Is MDF Stronger than Plywood?

  • Plywood is stronger than MDF and for this reason plywood is the choice for floor sheeting cabinet wall construction. The cross graining of plywood makes it an ideal choice over MDF for those areas in the home where weight is applied.

Is MDF a Sustainable Product?

  • MDF is made using wood products that might otherwise be discarded – in other words it is a sustainable use of wood fiber. In most regions MDF is a recyclable product that stays out of landfills and is used for making other wood products.

Is MDF Safe to Work With?

  • When cutting or shaping any wood product dust is created that can cause nose and eye irritation and MDF is no different. Protective eye-wear, dust masks and proper ventilation are always recommend when working with any wood product.

What is the difference between one piece, two piece, or five piece MDF cabinet doors?

  • One piece doors are manufactured by routering out the cabinet door design from one piece of MDF. Due to the way they are made, it is more difficult to achieve precision in cutting and sanding in tight areas like corners or where the rails and stiles meet the center panels.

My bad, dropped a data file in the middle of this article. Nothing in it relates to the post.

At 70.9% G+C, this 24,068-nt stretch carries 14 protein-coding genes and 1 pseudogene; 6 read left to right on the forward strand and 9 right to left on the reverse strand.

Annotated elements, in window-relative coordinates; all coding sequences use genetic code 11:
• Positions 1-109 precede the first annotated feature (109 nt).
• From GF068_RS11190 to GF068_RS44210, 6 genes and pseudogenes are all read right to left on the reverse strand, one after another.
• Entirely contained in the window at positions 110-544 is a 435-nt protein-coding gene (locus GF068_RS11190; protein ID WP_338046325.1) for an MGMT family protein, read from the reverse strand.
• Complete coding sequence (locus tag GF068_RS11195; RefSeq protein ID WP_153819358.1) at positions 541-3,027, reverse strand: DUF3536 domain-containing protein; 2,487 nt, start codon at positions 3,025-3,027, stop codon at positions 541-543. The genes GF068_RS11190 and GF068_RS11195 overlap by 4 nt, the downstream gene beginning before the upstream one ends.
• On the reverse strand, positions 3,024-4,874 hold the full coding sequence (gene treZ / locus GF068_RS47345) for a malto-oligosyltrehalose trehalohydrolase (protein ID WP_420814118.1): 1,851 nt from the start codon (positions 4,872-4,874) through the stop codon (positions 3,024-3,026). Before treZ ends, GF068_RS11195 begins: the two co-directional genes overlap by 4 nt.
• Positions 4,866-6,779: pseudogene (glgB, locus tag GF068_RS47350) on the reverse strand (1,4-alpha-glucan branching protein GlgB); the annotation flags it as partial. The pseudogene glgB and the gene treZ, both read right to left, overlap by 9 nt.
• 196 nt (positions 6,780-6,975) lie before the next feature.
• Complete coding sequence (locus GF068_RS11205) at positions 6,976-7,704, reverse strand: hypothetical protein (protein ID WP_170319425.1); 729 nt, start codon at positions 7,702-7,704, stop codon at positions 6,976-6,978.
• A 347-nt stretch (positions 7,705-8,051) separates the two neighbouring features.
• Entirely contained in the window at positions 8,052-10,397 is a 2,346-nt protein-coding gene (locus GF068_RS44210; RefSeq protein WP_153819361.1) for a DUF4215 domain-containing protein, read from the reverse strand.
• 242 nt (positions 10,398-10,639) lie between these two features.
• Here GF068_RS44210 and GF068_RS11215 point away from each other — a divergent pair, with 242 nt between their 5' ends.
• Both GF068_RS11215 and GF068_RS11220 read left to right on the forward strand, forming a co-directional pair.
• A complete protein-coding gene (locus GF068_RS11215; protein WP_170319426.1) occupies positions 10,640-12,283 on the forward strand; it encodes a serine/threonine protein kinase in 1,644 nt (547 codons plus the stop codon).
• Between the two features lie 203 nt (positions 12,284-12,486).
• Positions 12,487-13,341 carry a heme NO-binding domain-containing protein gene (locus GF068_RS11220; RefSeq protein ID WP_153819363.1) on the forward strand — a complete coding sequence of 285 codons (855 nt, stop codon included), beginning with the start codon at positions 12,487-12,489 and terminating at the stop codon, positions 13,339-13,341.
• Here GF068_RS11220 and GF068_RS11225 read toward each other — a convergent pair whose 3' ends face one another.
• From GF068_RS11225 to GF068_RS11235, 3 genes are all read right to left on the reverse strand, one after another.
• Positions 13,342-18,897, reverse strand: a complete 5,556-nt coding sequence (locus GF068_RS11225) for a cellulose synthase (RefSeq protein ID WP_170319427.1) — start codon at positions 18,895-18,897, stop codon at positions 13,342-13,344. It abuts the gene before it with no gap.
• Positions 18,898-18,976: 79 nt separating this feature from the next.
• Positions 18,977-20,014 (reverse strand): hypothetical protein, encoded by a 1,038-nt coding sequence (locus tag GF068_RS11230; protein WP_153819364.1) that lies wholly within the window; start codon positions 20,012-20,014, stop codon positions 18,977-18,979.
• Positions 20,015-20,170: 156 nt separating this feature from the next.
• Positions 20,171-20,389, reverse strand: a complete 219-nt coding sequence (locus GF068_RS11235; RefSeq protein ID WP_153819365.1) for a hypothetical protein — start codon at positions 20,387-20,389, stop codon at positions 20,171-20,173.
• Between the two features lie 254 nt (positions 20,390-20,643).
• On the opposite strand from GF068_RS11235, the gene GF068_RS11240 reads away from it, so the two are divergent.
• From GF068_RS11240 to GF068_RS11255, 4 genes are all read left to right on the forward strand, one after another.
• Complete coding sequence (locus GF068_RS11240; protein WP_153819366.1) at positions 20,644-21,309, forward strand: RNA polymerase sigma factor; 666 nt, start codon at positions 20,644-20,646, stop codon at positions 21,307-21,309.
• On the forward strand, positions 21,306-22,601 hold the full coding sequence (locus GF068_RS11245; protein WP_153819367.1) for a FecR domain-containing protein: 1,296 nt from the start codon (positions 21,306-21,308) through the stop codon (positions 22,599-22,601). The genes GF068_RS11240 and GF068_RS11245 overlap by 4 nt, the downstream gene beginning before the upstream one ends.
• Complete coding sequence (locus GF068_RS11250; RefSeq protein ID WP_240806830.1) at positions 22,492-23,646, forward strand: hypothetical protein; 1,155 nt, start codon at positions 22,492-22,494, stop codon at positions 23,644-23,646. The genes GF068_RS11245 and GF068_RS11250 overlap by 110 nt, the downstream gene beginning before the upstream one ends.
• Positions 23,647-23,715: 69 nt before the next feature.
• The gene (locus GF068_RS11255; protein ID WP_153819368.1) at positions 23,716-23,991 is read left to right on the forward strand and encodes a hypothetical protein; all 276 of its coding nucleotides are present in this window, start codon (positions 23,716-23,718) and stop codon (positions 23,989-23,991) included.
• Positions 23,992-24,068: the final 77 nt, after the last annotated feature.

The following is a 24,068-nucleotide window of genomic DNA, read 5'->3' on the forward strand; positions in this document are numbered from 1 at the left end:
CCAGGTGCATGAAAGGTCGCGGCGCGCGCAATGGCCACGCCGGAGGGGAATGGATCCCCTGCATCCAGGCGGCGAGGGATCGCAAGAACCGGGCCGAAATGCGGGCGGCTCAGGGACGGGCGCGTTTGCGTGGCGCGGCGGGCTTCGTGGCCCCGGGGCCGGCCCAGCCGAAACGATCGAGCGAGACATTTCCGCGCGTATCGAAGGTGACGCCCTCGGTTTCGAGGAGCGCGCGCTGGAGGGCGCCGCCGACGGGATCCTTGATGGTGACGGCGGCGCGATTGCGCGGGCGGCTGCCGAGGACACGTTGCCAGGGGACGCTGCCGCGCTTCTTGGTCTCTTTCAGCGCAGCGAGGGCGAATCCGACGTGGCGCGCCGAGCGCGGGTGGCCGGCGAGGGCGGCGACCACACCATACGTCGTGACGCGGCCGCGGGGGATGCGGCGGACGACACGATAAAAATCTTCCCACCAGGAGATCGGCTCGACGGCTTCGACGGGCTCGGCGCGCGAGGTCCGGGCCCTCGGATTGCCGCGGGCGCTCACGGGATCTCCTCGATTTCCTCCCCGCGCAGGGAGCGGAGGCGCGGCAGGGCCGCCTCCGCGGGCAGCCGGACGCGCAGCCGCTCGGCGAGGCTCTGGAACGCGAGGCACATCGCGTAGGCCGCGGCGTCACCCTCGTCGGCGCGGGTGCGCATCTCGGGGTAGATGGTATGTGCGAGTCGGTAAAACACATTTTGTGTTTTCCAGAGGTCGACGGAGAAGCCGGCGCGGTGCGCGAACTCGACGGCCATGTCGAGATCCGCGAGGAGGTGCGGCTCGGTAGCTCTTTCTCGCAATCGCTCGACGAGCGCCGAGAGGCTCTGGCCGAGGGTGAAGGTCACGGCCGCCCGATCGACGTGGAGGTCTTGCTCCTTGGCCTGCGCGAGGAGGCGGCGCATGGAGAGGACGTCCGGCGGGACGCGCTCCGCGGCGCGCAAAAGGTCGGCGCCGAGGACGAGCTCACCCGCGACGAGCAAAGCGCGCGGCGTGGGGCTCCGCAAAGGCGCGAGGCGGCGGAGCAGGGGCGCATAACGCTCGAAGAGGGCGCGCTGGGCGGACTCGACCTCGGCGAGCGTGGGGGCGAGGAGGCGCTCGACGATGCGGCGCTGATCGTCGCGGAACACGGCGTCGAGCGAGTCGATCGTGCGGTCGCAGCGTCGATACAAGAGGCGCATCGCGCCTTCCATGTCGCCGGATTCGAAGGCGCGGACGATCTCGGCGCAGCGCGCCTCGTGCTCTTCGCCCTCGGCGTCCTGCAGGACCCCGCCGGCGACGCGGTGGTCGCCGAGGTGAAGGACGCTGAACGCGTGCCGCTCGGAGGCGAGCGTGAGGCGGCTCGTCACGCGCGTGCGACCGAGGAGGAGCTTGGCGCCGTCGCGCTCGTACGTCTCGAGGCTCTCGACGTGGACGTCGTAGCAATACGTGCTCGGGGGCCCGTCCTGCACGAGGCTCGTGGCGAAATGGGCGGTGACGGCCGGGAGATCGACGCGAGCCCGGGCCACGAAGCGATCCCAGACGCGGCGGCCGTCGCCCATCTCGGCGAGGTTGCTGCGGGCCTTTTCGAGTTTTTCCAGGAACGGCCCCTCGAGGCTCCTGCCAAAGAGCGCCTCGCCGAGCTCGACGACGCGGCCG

• Two piece doors consist of a frame made from one piece of MDF, and a flat center panel inserted into the frame. This method produces doors that allow for easier finishing, are less prone to warping, and provide a more stable finished product.
  • Five piece doors are created with each rail and stile cut and assembled in a frame, and attached to a center panel. These doors have more seams which can result in a less stable door at the corners than a two piece door.

If a custom looking painted kitchen is what you’ve always dreamed of, choose trusted MDF products to bring your kitchen refacing project to the next level.

2021 Kitchen Design Trends You Don’t Want to Miss

2021 Kitchen Design Trends You Don’t Want to Miss

A few years ago, it seemed like all kitchens were white. There wasn’t a lot of room to get creative, if being stylish was your goal. Recently that’s begun to change. While white is ever popular for a clean aesthetic, and a great option for resale, kitchen design is swinging back in the direction of funky, eclectic and open-ended. You can make your cabinets different colors, install new and unique types of countertops, and explore a variety of new materials – all while following 2021 kitchen trends. If you’re seeking ways to make your kitchen look beautiful this year, here’s what’s popular. 

Natural Marble Countertops

Granite was the king of countertops for many years, because it was ultra-durable, scratch-resistant, stain-resistant and came in many patterns and colors. The tides have turned now, and homeowners seeking a new countertop have turned their sights on marble